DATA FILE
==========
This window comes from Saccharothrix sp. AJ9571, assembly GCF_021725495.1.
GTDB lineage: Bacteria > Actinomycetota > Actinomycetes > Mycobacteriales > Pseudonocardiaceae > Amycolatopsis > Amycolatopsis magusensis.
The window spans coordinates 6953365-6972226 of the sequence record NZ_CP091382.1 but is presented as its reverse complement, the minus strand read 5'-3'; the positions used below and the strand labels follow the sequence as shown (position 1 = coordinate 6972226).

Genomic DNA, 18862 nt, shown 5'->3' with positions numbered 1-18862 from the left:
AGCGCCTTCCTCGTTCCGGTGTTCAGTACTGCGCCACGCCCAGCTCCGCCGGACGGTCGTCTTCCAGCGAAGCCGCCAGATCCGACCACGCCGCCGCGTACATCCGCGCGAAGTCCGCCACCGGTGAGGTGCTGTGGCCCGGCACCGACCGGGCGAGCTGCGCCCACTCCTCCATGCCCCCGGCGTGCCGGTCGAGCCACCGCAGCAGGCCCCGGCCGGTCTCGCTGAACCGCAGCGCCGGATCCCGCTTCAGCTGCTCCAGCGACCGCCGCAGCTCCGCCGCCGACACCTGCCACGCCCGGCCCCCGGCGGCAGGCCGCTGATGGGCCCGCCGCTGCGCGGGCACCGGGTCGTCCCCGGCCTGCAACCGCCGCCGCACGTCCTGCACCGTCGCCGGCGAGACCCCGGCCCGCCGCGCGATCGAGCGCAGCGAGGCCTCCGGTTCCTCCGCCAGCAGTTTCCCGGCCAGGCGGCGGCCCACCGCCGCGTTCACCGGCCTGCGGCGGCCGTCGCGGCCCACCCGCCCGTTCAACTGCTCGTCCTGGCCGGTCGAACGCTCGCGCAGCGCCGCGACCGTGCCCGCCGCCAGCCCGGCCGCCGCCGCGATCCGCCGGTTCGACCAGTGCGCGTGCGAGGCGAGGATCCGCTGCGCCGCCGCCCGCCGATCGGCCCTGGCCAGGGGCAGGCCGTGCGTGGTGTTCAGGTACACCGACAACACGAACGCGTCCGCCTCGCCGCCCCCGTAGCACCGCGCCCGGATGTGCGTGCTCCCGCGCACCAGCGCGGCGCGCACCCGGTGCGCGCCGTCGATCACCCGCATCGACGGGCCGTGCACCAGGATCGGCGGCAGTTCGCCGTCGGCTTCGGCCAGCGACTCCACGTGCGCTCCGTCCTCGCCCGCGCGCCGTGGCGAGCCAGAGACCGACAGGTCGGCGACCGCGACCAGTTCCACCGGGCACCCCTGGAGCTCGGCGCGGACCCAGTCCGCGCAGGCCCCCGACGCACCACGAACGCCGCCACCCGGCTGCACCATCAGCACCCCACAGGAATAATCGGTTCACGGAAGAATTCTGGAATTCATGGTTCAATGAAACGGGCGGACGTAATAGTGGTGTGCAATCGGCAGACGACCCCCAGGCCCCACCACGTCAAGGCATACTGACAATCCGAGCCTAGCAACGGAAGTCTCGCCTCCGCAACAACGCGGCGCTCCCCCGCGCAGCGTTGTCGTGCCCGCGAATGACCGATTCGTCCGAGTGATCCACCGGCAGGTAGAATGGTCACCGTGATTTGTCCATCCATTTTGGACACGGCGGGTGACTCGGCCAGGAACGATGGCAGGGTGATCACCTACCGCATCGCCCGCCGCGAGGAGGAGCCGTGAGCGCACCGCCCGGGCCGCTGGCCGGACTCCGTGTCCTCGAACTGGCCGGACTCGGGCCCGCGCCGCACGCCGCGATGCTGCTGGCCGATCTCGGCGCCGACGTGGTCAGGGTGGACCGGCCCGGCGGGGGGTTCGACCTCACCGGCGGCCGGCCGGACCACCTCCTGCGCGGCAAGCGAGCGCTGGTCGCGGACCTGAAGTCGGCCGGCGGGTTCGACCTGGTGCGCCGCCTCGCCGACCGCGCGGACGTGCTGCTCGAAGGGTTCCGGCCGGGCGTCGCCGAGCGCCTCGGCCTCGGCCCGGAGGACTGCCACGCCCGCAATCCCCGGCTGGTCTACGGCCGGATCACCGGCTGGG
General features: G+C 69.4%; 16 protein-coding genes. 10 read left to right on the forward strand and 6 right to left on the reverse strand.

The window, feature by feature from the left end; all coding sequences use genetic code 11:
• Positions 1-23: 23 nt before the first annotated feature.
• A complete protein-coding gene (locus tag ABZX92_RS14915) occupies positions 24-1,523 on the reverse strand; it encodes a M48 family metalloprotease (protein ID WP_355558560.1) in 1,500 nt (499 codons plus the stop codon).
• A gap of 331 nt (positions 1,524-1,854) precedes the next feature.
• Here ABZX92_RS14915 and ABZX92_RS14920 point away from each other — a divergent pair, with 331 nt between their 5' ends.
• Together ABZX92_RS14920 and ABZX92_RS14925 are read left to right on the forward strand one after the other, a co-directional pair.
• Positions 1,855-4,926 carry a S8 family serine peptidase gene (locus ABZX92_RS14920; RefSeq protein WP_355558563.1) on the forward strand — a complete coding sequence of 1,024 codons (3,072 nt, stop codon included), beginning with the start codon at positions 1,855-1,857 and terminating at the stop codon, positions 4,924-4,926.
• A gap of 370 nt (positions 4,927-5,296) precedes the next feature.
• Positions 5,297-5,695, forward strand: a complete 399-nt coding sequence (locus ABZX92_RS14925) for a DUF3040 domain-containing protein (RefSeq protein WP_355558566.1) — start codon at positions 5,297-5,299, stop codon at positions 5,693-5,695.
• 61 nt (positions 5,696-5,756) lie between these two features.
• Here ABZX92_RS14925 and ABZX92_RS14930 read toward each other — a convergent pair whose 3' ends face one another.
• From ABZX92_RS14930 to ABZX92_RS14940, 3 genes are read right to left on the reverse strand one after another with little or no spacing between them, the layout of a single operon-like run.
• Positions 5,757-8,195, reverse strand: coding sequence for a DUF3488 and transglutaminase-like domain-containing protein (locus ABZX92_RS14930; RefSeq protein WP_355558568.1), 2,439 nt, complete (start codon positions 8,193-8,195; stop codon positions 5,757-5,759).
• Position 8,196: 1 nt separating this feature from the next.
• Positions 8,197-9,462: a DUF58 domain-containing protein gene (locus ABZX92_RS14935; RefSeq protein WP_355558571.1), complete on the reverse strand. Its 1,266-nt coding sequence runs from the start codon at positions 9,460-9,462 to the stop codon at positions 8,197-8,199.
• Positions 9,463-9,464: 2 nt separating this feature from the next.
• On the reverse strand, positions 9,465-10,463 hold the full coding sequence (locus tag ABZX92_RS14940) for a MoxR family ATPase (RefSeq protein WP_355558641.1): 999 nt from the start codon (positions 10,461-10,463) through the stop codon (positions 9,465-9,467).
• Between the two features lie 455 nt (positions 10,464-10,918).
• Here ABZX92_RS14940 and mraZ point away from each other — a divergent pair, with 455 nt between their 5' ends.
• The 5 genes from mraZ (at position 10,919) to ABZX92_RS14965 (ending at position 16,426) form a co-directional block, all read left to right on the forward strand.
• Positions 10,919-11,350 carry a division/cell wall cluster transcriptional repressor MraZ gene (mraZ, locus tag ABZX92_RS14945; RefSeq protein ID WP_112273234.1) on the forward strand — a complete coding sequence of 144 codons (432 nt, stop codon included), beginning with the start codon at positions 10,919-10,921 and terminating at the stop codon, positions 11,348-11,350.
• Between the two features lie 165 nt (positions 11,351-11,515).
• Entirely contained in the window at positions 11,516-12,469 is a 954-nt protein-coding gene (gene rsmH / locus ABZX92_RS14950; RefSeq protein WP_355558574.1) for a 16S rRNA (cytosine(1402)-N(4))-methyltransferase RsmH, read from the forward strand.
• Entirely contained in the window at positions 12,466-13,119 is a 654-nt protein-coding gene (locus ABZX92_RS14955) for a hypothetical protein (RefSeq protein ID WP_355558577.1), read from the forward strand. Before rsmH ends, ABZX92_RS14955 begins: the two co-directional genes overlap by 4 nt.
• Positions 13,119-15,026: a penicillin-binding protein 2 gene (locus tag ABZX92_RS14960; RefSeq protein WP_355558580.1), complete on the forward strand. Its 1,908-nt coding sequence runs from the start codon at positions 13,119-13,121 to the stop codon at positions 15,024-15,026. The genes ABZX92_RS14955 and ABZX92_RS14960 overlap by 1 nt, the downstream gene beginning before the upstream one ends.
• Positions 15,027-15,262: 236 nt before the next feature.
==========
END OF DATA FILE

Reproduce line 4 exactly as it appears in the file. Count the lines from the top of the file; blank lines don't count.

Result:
Genomic DNA, 18862 nt, shown 5'->3' with positions numbered 1-18862 from the left: